Emma Offender and Twelve Victims,” a psychologist discusses

Emma Ernst


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In the scholarly article, “Rape and Rape-Murder: One Offender and Twelve Victims,” a psychologist discusses a convicted rapist and murderer, whose deviant behavior began at the age of 12. Between the ages of 16 and 20, the offender had committed twelve rapes and five murders. Each of the murder victims were included in the twelve rapes. The victims ranged in age from 17-34, and all were at least one year older than the offender at the time of the rape/murder. Unlike many rapes, the majority of these offenses were committed against complete strangers to the offender. Of the victims, three the offender knew by sight, and nine were total strangers. This is rare because the majority of rapes are committed by a friend or acquaintance of the victim. Most of the victims in this case were approached at knife point entering the elevator in an apartment complex. The offender lived with his mother in an apartment there, and was comfortable with the building. When the attacks started happening, detectives began searching for an outside assailant. They had no reason to suspect a teen living in the apartments with a parent, so he was not apprehended. To add to that, all of the rape-murder victims were killed in different locations after being abducted from the apartment complex. Because of this, police did not suspect there was one person behind all of the crimes. 
In this study, researchers collected data through searching police reports, court records, medical examination records, photographs, and interviews with the offender. This study had some limits because much of the data came from the offenders description of the crimes. In addition, the offender admitted to 6 additional rapes after being incarcerated for a period of time. Because of this, there was no physical data of these last 6 offenses, such as police reports or court records. 
The researchers found that the offender grew increasingly violent over time, and rape escalated to rape murder. In addition, the crimes became more frequent over time. The offender 
was under psychiatric supervision and probation when he committed all but the first rape. This is of interest to the researchers because it shows the importance of knowing the signs of violence and aggression in mental health patients. The research also found that of the five rape murders committed by the offender, none were linked to a single person. In other words, the police treated  each of the murders as separate from each other, and never considered there could be one person responsible. In addition, the bodies of the victims were found fully clothed, therefore the crimes were not initially treated as rape cases. Authorities were not aware of this aspect of the murders until the offender was apprehended and described the crimes.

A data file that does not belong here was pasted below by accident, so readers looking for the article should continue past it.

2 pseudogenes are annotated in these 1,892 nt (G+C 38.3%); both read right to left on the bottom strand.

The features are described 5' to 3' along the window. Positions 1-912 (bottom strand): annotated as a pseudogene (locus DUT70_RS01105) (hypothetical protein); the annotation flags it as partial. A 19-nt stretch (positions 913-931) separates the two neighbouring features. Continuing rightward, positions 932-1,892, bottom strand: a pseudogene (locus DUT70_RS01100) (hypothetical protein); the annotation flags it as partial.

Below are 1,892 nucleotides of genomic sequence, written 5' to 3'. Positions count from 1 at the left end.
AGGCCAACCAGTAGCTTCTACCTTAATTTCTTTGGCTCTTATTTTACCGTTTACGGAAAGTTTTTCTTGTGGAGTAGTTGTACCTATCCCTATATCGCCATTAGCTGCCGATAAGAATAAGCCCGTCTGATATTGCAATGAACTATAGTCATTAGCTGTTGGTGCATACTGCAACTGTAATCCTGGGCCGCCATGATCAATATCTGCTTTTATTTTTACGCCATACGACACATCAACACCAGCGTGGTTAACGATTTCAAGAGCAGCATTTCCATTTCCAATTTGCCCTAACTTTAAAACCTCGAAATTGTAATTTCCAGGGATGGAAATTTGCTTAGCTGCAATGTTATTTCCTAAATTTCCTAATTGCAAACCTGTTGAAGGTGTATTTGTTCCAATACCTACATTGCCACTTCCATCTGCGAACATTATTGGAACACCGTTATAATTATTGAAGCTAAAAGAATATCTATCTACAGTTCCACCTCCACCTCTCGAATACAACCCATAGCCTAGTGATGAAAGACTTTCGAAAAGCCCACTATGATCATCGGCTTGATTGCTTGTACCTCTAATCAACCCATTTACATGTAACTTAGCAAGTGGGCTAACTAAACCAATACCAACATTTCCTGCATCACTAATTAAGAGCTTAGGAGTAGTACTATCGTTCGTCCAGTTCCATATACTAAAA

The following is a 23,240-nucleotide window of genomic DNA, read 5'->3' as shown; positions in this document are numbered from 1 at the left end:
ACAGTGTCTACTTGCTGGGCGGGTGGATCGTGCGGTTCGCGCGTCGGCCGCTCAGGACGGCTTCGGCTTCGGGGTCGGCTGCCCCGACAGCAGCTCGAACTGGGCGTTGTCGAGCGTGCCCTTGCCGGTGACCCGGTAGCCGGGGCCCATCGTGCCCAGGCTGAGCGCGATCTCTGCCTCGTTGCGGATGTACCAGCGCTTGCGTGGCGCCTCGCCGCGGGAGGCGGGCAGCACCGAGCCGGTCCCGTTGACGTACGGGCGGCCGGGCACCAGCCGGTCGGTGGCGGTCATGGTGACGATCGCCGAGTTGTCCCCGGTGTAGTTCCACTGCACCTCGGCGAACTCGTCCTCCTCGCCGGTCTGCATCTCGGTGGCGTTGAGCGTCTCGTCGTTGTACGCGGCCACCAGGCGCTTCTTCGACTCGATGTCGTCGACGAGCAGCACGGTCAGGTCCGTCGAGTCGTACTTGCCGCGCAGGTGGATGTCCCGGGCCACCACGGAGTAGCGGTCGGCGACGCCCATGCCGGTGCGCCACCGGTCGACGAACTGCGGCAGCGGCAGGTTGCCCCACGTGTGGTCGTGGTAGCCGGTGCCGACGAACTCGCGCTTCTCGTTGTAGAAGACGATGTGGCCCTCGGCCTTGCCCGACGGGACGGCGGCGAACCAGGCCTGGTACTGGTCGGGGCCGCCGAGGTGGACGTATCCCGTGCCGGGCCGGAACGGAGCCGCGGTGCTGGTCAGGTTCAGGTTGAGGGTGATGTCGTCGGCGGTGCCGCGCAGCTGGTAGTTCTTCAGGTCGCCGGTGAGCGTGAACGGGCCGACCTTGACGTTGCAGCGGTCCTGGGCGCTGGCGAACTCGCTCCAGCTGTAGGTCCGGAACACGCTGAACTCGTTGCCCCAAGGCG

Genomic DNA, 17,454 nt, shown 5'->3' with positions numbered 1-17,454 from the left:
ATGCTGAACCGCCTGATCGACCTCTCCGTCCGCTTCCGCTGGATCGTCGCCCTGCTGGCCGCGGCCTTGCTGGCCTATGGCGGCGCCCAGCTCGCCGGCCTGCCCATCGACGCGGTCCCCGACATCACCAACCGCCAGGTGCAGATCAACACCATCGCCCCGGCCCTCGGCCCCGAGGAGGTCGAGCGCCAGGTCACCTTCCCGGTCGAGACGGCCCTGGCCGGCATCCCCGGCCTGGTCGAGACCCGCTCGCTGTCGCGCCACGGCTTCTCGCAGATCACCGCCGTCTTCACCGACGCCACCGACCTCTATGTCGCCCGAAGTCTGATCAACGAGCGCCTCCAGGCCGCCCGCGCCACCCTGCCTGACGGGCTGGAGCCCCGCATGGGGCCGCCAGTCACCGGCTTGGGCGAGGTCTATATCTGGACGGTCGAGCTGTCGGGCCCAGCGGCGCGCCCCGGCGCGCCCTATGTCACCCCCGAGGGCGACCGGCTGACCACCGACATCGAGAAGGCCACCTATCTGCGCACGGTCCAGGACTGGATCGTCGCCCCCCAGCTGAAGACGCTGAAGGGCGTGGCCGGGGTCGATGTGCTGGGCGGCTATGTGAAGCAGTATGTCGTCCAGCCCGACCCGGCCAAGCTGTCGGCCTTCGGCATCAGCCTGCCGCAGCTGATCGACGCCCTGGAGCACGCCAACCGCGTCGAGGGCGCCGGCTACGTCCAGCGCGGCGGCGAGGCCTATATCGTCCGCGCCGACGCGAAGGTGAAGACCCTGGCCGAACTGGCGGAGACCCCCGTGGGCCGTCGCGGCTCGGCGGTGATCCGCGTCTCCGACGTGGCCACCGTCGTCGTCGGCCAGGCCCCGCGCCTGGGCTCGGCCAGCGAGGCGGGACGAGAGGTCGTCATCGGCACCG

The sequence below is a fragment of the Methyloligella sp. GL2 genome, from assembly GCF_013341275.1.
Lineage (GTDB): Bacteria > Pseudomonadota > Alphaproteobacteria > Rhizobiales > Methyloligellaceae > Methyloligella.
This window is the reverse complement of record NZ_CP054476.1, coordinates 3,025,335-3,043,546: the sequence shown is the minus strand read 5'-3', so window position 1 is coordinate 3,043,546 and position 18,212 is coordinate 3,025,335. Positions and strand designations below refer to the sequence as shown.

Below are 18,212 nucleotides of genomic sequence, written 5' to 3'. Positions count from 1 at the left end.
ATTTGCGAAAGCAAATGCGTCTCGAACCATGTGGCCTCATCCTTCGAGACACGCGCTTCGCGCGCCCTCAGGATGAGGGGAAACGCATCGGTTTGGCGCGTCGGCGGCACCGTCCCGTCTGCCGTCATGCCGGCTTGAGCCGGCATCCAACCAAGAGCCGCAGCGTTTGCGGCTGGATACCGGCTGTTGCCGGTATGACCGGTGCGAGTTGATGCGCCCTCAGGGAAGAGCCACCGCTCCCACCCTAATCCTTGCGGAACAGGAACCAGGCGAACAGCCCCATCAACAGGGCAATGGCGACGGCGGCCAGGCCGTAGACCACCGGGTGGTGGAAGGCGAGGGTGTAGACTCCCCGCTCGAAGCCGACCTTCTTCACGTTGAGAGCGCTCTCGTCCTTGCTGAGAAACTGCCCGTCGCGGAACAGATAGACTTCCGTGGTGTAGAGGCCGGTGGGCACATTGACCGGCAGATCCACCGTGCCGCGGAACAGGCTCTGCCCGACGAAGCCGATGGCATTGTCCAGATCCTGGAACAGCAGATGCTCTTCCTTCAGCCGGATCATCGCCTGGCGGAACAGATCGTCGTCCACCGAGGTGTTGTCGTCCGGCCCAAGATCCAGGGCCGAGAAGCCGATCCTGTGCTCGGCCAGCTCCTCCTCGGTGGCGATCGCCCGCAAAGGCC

One major societal downfall is highlighted in this case. The offender committed his first rape, at the age of 14. Understandably, any judge or jury would have been apprehensive about sending a person his age to prison for what he had done. Instead, he was sent to a residential psychiatric facility for treatment. He stayed there for 18 months, and then was discharged with the recommendation that he stay with his mother in her apartment and continue going to school and outpatient therapy. The therapists at the residential facility did not realize the criminal potential he had. They did not seem to truly understand this offenders recidivism rate, the likelihood to repeat the offense. After he was discharged, mental health professionals were actively working with this individual while he was committing such heinous crimes. This shows that we need better screening and research of mental health problems. None of the trained psychologists had any reason to believe he would go on to rape eleven more victims and murder five. 
This case also proves that the policies and programs set up to help sex offenders often do not have good outcomes. In 2005, researchers known as Marque and colleagues set out to research the recidivism rate of incarcerated sex offenders that were serving time for child sex offenses and rape(Przybylski). This study, known as the California Sex Offender Treatment and Evaluation Project, is often referenced because of it’s use of random assignment (Przybylski).This study compared the recidivism rates of 204 sex offenders receiving treatment to the recidivism rates of two control group. One control group consisted of offenders who asked for the treatment but were not chosen, and the other consisted of sex offenders that did not want treatment. The results of this study showed that the sex offender who received treatment had a similar recidivism rate to those who did not. Eight years later, the recidivism rate for the treatment group was 21.6%. The non-treatment control groups were found to have a 20% recidivism rate for the group who wanted treatment but didn’t get it, no 19.1% for the group that did not want treatment (Przybylski).
When solving and studying a sexual homicide case, there are various professionals from different backgrounds interested in different aspects of the crime. Because of this, it is sometimes difficult to see the “bigger picture,” or for these professionals to communicate and relate to one 
another. This is important when solving crimes, as many people work together towards the common goal of finding justice for the victim. 

Works Cited
Przybylski, R. Office of Justice Programs. Retrieved from https://www.smart.gov/SOMAPI/sec1/ch7_treatment.html